Celebrating The Moose from Moosup

On November 8th, way back in 1950, Boston Red Sox rookie first baseman Walt “Moose” Dropo became the first Red Sox player to win AL Rookie of the Year. Dropo was a big guy, standing at 6’5 and listed at 220 lbs. He was a coveted football and basketball player coming out of the University of Connecticut. Baseball was always his main passion & first love —  he proved that by turning down offers from the Chicago Bears and from Providence in the Basketball Association of America, after being drafted by both teams. During his studies at UCONN, Dropo served 3 years in Europe during WWII, which resulted in him entering the Majors as a 27-year-old rookie.  

Not many people know of or remember him, because he played over 60 years ago, but Dropo was no slouch. In his 13-season career, Dropo batted .270 (1,113-for-4,124) with 152 home runs, 704 RBIs, 478 runs, 168 doubles, and 22 triples in 1,288 games. The reason I’m familiar with him is that I had a Red Sox tear-away daily calendar when I was a child, and he was the center of a couple of the facts.

In 1950, Dropo led the league in RBIs (144) and total bases (326), while batting .322 and hitting 34 dingers, second only to Cleveland Indians’ Hall of Famer, Al Rosen (37). Additionally, his slugging percentage of .583 and 70 XBH were second only to the .585 & 75 of future Hall of Famer Joe DiMaggio. Dropo’s .961 OPS finished third in the league and he finished sixth in the AL MVP race which was won by Phil Rizzuto, another Hall of Famer. Walt earned AL Rookie of the Year honors beating out, you guessed it,  another future Hall of Famer and Yankee legend Whitey Ford. Dropo also earned the only All-Star appearance of his career in 1950. For someone who isn’t in the Hall himself, Walt could certainly hang with the big boys.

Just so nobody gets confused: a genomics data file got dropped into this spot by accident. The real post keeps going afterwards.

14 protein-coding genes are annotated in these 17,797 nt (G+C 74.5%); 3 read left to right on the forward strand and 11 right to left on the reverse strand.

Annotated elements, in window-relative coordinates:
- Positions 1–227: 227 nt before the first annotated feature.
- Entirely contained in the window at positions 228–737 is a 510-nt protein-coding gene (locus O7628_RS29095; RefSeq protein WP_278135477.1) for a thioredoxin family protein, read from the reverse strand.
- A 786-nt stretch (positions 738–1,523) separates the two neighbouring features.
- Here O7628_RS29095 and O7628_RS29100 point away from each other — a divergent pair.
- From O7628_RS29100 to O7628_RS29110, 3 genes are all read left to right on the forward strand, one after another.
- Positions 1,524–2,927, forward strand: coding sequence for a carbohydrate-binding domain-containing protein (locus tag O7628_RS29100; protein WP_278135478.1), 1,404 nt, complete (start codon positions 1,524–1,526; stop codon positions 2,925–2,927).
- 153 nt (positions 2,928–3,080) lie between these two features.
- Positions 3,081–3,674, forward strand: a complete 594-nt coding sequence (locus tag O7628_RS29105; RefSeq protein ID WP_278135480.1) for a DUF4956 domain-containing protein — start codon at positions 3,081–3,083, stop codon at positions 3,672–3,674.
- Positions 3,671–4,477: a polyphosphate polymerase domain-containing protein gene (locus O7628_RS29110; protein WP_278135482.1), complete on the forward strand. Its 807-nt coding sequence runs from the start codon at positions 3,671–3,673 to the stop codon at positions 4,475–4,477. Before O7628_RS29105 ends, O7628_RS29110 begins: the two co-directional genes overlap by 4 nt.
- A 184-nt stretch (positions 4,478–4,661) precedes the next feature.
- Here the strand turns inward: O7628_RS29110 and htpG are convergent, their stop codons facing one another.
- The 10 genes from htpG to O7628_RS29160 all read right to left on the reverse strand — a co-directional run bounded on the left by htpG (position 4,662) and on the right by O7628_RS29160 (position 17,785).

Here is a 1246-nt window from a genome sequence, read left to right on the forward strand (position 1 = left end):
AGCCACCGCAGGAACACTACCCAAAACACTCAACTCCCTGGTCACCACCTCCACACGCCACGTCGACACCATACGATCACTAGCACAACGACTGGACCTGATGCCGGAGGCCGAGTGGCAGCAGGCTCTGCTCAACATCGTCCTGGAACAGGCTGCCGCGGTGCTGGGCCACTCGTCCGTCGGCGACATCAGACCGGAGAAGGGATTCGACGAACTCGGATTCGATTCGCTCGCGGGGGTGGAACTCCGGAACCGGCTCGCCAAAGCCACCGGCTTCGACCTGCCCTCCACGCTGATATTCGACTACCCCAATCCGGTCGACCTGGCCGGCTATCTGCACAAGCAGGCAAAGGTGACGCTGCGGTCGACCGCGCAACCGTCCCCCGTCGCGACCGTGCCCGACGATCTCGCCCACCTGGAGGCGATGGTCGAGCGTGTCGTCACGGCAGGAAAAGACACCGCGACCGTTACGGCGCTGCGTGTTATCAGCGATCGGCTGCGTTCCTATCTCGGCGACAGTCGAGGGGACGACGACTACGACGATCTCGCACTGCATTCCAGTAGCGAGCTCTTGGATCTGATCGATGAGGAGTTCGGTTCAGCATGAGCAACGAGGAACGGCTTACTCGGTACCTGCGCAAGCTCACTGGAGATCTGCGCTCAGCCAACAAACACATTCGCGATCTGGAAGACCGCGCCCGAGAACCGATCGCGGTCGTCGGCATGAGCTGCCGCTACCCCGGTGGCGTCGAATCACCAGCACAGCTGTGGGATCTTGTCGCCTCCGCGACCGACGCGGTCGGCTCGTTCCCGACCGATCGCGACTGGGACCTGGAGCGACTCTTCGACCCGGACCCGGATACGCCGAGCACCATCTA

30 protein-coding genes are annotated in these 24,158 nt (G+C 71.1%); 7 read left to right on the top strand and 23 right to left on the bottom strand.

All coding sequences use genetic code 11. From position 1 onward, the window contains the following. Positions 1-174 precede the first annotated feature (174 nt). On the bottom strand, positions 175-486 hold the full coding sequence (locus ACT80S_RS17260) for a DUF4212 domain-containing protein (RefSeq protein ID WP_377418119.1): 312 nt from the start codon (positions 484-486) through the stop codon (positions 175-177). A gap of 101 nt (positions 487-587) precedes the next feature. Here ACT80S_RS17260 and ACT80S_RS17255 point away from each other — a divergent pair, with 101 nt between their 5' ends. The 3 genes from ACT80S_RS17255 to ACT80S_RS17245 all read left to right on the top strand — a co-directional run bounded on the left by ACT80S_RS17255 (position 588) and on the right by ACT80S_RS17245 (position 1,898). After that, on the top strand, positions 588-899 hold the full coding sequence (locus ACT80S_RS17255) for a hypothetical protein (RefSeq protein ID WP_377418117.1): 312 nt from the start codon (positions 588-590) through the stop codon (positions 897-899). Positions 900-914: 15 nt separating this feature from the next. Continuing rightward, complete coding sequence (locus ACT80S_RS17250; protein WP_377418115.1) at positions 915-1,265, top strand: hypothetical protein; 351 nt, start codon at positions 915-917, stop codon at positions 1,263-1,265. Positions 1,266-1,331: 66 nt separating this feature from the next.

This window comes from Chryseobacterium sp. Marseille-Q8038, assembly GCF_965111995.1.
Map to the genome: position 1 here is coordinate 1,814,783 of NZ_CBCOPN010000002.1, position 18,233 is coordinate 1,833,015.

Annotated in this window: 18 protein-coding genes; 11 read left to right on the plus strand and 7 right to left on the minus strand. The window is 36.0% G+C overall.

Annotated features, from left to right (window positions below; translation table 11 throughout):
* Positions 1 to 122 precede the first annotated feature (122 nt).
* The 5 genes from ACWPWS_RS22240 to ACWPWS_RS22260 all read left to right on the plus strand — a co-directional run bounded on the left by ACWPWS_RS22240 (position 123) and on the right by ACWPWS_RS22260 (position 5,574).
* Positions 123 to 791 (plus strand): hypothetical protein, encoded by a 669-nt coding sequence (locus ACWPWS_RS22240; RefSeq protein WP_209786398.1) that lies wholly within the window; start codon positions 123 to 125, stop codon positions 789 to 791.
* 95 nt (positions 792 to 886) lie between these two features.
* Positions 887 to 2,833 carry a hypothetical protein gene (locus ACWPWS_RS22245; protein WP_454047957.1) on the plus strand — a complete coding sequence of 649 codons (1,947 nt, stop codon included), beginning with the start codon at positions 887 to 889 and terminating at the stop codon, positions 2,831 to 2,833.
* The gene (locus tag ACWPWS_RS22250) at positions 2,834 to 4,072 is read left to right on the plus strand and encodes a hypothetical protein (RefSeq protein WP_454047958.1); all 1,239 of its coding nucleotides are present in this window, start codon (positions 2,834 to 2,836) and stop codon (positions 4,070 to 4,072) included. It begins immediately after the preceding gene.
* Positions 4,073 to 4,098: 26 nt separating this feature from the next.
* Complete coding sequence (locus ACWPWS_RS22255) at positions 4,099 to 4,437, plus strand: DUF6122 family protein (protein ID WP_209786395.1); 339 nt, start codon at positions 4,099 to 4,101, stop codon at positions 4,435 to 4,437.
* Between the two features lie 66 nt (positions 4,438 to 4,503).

After sustaining a fractured wrist in 1951, The Moose of Moosup’s productivity declined. On June 3, 1952, Dropo was part of a nine-player trade that sent him, Johnny Pesky, and three other Red Sox players to Detroit for George Kell, Dizzy Trout, Johnny Lipon, and Hoot Evers. Dropo played for the Tigers until ‘54, then the White Sox from ‘55-58, the Cincinnati Redlegs from ‘58-’59, before finishing his career with Baltimore from 1959-1961.

Upon retirement, Walt became a regional manager for an investment firm and briefly spent time working for his family’s fireworks company in D.C.  In the years before his death, while still living in the 617 area, Dropo remained active attending Red Sox alumni events and local sports card shows. Dropo was said to have enjoyed working as an “instructor” at Red Sox fantasy camps for many years. Ted Williams was a close friend of Dropo’s and it is believed that his last public appearance at Fenway was at Teddy Ballgame’s tribute on July 22, 2002. He passed away from natural causes on December 17, 2010. He was 87 years old.

ted williams walt dropo
Al “Red” Priest, New England Boxer, takes a sock from a pair of Sox — Ted Williams and Walt Dropo on April 16, 1949, at Fenway Park just before a city series game against the Boston Braves. Priest dropped by for a visit to the Fenway dugout.
Photo Credit:Associated PressAny guy that can fight in a war, make money off of hitting home runs, pedal fireworks and still find a way to enjoy Red Sox games as an old man, is a damn fine human being to me. So here’s to a war veteran, a savvy businessman, a historical baseball figure, and a great man. Cheers, Walt Dropo! Thank you for your service, thank you for your contribution to baseball and thank you for being a Red Sox legend! Happy Anniversary!


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